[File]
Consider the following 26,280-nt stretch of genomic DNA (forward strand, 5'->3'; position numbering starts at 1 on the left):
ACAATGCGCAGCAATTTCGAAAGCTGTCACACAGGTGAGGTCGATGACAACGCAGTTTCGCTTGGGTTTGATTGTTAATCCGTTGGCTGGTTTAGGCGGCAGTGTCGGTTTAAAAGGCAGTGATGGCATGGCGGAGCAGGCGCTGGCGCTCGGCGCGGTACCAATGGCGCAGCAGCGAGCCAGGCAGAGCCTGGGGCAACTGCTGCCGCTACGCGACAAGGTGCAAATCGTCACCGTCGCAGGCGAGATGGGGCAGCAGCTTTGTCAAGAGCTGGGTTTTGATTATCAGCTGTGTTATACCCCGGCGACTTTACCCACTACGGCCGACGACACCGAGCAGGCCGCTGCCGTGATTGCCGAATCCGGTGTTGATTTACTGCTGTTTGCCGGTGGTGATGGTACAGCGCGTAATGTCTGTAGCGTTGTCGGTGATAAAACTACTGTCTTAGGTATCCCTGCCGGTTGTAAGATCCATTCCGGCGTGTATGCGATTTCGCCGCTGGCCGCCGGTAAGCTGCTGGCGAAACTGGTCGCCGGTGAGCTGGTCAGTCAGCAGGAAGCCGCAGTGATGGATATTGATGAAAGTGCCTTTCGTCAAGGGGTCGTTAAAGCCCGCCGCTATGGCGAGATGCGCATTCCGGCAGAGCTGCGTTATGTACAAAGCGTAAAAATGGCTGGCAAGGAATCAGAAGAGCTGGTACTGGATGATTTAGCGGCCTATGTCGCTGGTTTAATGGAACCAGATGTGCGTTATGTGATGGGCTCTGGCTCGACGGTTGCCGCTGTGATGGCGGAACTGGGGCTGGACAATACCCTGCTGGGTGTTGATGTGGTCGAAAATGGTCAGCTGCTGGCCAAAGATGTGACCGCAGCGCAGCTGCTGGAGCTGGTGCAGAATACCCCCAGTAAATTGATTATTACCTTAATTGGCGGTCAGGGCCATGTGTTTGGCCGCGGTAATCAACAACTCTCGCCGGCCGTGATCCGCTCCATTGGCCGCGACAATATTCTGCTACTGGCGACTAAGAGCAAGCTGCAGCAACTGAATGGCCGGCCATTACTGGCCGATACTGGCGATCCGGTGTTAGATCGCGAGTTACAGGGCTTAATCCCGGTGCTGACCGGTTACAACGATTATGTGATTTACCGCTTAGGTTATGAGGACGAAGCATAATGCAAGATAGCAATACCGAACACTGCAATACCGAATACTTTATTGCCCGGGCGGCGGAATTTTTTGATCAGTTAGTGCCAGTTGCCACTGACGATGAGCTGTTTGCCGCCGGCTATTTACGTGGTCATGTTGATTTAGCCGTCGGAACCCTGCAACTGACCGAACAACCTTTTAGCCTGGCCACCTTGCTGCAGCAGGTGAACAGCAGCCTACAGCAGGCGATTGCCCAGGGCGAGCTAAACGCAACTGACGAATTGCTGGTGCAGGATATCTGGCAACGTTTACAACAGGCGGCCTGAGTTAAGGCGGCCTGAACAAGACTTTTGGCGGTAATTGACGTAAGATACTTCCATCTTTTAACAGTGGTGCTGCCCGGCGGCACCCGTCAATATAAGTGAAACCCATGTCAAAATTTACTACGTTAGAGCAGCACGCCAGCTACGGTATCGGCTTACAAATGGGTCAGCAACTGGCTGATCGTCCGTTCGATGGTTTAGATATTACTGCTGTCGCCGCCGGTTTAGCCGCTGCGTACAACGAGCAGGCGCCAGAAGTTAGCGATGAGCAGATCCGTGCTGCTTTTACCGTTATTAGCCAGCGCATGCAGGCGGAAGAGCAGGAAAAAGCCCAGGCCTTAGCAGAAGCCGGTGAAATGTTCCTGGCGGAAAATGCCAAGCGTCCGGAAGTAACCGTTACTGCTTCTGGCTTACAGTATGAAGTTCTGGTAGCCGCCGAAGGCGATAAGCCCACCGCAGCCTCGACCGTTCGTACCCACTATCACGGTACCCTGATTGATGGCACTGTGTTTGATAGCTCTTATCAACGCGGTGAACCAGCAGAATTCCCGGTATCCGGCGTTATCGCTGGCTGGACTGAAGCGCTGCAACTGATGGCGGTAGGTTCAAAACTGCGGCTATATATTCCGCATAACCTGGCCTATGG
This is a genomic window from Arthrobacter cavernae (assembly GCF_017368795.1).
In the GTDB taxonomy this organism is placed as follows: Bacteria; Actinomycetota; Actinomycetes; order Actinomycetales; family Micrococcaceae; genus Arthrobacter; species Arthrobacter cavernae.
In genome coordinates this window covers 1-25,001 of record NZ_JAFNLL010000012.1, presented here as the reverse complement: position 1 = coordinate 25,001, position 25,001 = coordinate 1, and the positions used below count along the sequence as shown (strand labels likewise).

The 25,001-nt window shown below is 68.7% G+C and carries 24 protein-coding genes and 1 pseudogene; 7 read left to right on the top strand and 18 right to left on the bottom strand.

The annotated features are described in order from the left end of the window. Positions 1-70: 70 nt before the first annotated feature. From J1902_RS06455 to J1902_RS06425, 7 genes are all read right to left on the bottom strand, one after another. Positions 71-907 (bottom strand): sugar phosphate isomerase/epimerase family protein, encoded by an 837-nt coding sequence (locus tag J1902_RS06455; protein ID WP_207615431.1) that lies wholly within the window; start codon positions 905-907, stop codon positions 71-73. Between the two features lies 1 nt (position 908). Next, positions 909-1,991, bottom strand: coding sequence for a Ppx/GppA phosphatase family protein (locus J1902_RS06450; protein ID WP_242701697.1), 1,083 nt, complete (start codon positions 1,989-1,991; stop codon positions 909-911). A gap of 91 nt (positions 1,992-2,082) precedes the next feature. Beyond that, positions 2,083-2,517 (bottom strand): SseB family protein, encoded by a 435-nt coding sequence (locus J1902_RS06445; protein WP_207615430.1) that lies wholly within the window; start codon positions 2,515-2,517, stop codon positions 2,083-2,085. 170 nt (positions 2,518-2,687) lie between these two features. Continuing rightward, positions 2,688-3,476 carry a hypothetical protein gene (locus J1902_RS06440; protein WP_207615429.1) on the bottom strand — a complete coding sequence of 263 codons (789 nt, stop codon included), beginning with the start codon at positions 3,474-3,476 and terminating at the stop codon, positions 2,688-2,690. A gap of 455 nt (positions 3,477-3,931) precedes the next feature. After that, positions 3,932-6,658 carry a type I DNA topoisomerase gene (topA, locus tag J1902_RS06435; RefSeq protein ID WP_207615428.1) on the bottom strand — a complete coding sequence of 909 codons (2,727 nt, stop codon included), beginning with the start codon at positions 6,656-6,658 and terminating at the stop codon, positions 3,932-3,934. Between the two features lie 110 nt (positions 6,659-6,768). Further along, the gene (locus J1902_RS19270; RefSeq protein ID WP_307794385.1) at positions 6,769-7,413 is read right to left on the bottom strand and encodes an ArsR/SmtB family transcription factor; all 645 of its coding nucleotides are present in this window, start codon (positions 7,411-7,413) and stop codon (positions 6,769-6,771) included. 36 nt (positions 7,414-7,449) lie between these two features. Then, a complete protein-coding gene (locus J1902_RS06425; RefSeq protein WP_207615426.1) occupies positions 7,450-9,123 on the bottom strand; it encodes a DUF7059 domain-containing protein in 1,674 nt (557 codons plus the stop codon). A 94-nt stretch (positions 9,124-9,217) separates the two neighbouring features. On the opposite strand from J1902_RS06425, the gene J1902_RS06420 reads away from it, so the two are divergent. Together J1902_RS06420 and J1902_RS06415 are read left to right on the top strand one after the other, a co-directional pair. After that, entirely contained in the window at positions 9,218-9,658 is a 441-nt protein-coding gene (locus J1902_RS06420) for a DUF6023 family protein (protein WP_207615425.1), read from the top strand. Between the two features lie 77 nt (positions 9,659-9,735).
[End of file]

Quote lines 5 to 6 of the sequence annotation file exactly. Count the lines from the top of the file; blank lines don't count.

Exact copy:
In genome coordinates this window covers 1-25,001 of record NZ_JAFNLL010000012.1, presented here as the reverse complement: position 1 = coordinate 25,001, position 25,001 = coordinate 1, and the positions used below count along the sequence as shown (strand labels likewise).

The 25,001-nt window shown below is 68.7% G+C and carries 24 protein-coding genes and 1 pseudogene; 7 read left to right on the top strand and 18 right to left on the bottom strand.